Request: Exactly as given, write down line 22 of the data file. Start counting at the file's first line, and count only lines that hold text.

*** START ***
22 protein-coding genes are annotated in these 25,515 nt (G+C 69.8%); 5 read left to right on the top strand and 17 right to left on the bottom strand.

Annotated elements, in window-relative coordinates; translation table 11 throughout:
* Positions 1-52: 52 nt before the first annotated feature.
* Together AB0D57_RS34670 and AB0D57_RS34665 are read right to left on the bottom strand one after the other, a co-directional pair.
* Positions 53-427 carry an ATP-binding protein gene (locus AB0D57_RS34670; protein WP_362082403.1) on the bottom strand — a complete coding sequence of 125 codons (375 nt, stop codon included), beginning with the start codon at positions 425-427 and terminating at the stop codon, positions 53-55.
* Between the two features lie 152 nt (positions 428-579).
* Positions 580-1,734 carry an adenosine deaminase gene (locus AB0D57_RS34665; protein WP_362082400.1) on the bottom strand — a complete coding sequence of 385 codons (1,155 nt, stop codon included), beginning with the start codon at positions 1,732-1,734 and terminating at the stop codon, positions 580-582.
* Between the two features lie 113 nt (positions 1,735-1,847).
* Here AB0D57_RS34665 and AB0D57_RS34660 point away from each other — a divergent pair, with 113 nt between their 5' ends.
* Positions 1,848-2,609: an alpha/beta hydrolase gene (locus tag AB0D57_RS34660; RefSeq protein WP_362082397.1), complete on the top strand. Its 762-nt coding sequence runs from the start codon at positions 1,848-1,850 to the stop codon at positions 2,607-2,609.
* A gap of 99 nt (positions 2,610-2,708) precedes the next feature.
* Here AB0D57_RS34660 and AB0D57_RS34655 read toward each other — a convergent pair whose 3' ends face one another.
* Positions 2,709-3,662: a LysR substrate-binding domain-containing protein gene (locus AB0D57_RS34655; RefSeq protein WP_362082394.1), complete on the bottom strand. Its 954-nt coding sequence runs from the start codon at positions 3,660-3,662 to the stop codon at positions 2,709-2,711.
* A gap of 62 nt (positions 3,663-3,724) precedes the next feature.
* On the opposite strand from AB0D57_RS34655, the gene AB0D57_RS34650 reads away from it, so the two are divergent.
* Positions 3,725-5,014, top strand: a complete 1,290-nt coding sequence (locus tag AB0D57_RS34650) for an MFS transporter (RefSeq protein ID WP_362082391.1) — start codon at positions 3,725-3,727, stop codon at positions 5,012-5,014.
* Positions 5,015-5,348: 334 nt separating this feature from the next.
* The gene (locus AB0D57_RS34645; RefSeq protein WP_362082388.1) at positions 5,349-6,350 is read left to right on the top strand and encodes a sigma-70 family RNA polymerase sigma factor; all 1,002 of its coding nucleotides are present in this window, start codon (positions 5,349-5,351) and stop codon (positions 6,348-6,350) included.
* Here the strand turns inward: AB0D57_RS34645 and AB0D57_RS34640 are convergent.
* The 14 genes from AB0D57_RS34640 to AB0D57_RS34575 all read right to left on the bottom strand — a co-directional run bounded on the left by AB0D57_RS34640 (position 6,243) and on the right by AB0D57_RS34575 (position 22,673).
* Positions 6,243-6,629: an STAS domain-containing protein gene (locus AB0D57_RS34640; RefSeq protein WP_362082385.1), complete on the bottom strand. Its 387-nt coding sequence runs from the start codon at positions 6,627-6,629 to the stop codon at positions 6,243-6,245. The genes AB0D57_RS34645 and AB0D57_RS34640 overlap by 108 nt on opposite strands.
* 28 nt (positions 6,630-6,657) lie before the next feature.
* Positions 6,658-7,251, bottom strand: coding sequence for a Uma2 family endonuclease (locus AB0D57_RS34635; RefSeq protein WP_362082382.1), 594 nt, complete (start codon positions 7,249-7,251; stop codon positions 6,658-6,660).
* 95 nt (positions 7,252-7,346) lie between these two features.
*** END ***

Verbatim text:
* 28 nt (positions 6,630-6,657) lie before the next feature.